As Premier League football fans languish in the desert of meaningful matches and as we’ve now reached a sort of middle point between the end of the World Cup and the beginning of the Premier League season, I can’t help but to wonder if soccer grew, stayed about the same, or took a small step backward in the US this summer.
As Europe’s finest clubs cash in and tour the States as we live and breathe and as the next so called ‘major’ summer friendly tournament kicks off, ends or whatever it is ‘major’ summer friendly tournaments do, this football supporter seems to notice a tad bit of exhaling from the tidal wave that was the World Cup and more specifically the USMNT’s successful ride for three weeks this summer.
Vanished are the new soccer fans that emerged to chat from around the water cooler at the office, gone are the packed pubs full of rabid celebrations and extinct is the feeling of soccer in the air one got when simply walking out the door when the World Cup was in full force.
As quickly and as casually as the additional troops mounted to represent Uncle Sam’s Army as the boys battled in South Africa, it was equally as quick that the reinforcements left the soccer battlefields and retreated to other interests.
But in my attempts to gauge if the World Cup had any lasting effects on the popularity of the sport in this country and with help from the readers of this article, I must first look at a few obvious points I’m currently observing and quite possibly hold off on passing any judgement on my fellow compatriots until the Premier League and other European leagues resume later next month.
(For the record, I believe the lasting effects concerning growth, either positive or negative, resulting from the World Cup won’t truly be felt or known for at least a few more weeks or months, and although the casual soccer newbies have dropped off like lemmings off a cliff, it’s still possible a new generation of soccer hard-cores were conceived during the World Cup. It will be these new soccer fans, lead by their friends and others who support club teams across the world that will prove whether or not a substantial growth occurred).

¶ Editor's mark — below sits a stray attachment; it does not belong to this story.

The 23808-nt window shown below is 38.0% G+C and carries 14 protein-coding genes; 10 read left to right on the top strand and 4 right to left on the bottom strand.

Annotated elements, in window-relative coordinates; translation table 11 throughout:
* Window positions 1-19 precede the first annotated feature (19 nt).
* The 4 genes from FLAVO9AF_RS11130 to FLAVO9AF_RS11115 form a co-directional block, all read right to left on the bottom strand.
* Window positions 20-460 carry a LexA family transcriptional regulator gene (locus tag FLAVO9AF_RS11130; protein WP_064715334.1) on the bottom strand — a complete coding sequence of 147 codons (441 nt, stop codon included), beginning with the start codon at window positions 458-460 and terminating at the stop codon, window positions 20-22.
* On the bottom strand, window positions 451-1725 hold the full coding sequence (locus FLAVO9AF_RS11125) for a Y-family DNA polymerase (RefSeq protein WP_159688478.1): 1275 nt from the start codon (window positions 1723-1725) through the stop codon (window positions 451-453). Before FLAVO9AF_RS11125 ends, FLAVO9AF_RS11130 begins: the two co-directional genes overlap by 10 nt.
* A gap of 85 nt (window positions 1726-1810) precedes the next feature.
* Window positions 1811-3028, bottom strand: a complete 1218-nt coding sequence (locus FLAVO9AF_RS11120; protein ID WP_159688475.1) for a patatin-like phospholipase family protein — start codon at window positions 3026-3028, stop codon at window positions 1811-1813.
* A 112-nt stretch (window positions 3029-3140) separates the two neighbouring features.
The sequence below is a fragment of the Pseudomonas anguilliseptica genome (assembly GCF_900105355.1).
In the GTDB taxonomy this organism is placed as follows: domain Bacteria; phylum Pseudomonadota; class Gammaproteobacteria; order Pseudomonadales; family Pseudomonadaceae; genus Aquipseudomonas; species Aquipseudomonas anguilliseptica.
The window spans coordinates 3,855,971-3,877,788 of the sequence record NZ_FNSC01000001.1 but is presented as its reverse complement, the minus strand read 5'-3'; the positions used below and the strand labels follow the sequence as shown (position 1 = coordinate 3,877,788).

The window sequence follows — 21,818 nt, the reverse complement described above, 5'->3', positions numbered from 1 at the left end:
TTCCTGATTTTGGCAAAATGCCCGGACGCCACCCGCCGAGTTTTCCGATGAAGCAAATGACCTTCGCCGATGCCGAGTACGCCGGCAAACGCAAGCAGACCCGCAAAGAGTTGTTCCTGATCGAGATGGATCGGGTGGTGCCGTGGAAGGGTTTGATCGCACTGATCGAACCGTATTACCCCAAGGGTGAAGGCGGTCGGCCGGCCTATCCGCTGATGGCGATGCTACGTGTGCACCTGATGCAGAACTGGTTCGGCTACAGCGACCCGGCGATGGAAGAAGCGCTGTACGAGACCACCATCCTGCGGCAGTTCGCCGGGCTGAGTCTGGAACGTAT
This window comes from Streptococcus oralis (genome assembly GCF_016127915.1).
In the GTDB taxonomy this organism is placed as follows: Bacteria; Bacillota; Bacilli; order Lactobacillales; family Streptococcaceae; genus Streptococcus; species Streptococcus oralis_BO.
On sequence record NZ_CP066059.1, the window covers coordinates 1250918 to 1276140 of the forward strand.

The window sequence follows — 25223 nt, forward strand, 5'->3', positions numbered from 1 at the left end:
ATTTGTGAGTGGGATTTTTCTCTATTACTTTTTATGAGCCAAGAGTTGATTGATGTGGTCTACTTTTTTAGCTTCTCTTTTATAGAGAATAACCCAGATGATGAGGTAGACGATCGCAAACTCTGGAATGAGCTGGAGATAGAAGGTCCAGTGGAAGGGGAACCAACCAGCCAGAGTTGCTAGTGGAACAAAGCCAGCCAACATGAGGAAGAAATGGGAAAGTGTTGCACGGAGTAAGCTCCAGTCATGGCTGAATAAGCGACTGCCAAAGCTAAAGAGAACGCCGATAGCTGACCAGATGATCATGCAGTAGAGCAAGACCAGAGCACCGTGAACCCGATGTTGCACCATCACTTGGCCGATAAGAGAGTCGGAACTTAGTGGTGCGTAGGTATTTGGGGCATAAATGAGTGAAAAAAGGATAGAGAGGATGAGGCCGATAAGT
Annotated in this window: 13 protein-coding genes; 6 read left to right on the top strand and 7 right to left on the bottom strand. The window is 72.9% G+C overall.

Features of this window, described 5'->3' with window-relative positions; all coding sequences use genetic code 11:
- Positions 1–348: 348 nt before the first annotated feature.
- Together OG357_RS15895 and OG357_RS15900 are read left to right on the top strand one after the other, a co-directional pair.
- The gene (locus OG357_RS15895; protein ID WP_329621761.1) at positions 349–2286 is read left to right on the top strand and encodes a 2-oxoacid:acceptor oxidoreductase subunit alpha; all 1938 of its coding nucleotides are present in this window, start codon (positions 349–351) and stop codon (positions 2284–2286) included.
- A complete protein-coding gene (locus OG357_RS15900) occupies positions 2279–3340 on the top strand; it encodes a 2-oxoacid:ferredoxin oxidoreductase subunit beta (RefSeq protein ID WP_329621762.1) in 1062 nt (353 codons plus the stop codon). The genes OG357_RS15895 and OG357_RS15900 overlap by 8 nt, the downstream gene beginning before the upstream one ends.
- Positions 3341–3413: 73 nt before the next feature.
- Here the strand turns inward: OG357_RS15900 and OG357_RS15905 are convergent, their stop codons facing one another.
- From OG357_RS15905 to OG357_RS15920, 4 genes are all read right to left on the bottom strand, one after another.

Point #1. The power of the World Cup
The World Cup always brings the most casual soccer fans out of the wood work especially in this country as the sheer bigness of the event itself is usually enough to hold the attention of even the most lackluster soccer fans. The point here is that the let down of momentum the World Cup concedes after it’s capitulation is only a natural result to an event that rages on non stop for a full month. Simply stated, when there isn’t much soccer going on, people don’t watch much.
Point #2. Who is the casual fan interested in watching?
As much as I enjoy watching Premier League teams take on MLS sides who have everything to prove, how much are soccer fans attending, watching or even enjoying these pre season friendlies? Is the reception the international club friendlies receive an adequate litmus test for the popularity of soccer in the US? I think it could be, but what happens when English and European giants leave the states for home? The hardcore support will always be there, but will interest and attendances wane from the casual observer who was so hot for the USMNT and so eager to catch a glance at a Premier League club?